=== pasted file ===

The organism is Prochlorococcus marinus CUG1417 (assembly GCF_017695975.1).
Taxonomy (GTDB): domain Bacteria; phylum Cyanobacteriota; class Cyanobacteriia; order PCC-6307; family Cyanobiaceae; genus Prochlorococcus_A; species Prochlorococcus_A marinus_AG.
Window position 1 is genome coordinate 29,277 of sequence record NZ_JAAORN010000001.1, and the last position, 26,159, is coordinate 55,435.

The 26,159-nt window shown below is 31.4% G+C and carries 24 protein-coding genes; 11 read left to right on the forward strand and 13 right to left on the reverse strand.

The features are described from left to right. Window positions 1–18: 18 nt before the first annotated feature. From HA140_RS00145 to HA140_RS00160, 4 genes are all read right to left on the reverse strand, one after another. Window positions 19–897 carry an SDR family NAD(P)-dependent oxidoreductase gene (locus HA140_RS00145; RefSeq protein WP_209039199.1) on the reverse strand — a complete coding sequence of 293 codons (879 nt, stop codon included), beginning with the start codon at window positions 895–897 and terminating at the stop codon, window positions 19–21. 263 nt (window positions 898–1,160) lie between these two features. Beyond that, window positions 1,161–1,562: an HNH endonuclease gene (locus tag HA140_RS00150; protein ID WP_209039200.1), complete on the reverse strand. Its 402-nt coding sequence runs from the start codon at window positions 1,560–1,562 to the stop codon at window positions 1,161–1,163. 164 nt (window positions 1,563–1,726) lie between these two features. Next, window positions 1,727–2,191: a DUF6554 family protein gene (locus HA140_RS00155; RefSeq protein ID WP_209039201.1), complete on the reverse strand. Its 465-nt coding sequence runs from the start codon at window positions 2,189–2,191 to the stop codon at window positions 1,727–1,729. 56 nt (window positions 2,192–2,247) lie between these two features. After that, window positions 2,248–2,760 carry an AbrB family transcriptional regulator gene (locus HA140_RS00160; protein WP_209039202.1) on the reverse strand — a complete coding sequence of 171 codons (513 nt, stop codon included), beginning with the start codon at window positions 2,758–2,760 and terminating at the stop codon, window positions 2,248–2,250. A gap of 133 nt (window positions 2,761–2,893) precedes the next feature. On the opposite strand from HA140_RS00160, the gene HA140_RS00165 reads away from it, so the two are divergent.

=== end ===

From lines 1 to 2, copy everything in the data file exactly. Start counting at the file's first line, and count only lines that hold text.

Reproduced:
The organism is Prochlorococcus marinus CUG1417 (assembly GCF_017695975.1).
Taxonomy (GTDB): domain Bacteria; phylum Cyanobacteriota; class Cyanobacteriia; order PCC-6307; family Cyanobiaceae; genus Prochlorococcus_A; species Prochlorococcus_A marinus_AG.